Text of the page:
Serving in Ministry According To God’s Will

When a person declares that he or she is “called to ministry,” the question that should also be asked is “are you where God wants you to be?” It is important for each of us to be where God has truly called us. While it is fine to declare that you are called for ministry, it is very important to make sure that you hear what God is saying to you as to what your role in ministry really is. Service in ministry is finding your niche within God’s will for you in that ministry. For example, a person who regularly attended church only to now be limited in his or her ability to get to church because of physical ailments may see their role in service evolve to be a prayer warrior for the other members of the church. Even in our limitations, there are still opportunities for ministry if we are keenly listening to His direction.

In Christianity, it is not about what one person wants to do in service, but instead what God would have one to do for Him in service for Him.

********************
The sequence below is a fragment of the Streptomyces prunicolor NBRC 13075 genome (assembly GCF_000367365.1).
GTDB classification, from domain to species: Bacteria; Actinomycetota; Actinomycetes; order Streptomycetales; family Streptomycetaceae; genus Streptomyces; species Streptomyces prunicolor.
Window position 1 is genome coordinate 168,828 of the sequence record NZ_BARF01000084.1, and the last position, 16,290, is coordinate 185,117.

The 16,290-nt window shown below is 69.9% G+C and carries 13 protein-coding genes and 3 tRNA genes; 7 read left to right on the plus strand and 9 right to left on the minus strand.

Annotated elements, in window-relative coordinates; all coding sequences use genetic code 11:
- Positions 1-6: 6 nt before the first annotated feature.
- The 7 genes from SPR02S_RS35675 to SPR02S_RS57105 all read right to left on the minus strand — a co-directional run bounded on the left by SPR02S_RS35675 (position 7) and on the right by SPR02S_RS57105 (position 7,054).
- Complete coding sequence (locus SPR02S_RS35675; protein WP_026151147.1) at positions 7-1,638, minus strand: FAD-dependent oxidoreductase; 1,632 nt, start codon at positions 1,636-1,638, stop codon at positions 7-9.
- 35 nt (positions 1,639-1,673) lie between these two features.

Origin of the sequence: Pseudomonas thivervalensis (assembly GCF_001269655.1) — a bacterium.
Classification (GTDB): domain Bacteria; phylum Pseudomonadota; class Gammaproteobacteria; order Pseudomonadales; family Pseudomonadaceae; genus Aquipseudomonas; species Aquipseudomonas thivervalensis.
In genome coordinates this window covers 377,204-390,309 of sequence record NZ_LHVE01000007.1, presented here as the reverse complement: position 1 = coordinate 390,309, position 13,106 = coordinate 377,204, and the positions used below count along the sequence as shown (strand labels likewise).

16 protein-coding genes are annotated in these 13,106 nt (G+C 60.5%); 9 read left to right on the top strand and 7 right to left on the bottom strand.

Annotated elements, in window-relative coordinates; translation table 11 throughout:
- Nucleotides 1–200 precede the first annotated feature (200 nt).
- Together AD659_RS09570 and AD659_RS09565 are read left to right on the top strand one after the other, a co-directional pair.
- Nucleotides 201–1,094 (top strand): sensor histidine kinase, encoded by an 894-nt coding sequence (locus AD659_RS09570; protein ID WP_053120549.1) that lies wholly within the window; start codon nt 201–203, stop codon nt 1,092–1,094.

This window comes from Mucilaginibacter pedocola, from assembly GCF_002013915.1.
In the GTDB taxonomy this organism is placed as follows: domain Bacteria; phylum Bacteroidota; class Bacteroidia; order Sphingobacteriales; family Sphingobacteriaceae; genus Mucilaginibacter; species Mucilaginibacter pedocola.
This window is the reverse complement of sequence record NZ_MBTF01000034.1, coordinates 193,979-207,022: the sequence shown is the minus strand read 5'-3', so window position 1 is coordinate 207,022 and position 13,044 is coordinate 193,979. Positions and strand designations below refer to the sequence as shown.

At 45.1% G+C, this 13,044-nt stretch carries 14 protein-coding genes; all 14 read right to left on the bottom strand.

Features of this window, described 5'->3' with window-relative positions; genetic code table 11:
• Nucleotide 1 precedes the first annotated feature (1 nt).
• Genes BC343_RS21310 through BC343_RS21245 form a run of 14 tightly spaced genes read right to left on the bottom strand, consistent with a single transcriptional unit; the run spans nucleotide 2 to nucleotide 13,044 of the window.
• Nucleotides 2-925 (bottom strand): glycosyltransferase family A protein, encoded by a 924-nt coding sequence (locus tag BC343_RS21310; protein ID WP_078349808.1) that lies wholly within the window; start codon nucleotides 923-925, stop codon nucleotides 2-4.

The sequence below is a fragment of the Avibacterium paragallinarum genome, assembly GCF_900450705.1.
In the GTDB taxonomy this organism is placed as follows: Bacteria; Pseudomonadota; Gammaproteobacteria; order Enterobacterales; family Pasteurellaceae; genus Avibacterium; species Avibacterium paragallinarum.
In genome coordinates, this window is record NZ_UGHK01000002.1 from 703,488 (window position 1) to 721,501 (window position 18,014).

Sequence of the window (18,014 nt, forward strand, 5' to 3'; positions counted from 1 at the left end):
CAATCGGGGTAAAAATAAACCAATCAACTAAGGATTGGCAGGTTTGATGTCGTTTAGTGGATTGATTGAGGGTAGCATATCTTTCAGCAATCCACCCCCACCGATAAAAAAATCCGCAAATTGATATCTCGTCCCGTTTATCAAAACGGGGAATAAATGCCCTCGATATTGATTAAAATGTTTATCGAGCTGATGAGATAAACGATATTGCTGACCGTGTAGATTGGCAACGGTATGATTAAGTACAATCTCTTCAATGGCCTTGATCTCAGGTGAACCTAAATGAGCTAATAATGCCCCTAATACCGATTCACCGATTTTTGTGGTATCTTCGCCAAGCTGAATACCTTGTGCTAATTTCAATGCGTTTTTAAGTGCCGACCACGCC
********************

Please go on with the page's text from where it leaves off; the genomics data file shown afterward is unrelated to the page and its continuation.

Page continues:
For every high priest taken from men is appointed in services to God for the people, to offer both gifts and sacrifices for sins. He is able to deal gently with those who are ignorant and going astray, since he himself is also subject to weakness. Because of this, he must make a sin offering for himself as well as for the people. No one takes this honor on himself; instead, a person is called by God, just as Aaron was. In the same way, the Messiah did not exalt Himself to become a high priest, but the One who said to Him, ‘You are My Son; today I have become Your Father, also said in another passage, You are a priest forever in the order of Melchizedek‘” (Hebrews 5:1-6). While we may contemplate how we perform our ministry for God, He makes it clear that those who serve Him are appointed in ministry, and that God directs how the ministry moves forward according to His plan and for His purpose. As an example, the leader of a church ministry, the pastor, is a person that is selected by a group of people through the leading of God’s people. The title of pastor is derived from the Greek translation for “shepherd.” No one should appoint himself or herself to be a pastor as a “call” into ministry. The appointment of a pastor is to follow the course of God’s will through a group of people who are obedient to God and His Word. In the body of Christ, we are to all function within the church as a unit. While some are sincere about their service, others will preach for the purpose of a obtaining a title and maintaining a position or status. “Some, to be sure, preach Christ out of envy and strife, but others out of good will. These do so out of love, knowing that I am appointed for the defense of the gospel; the others proclaim Christ out of rivalry, not sincerely, seeking to cause me trouble in my imprisonment” (Philippians 1:15-17).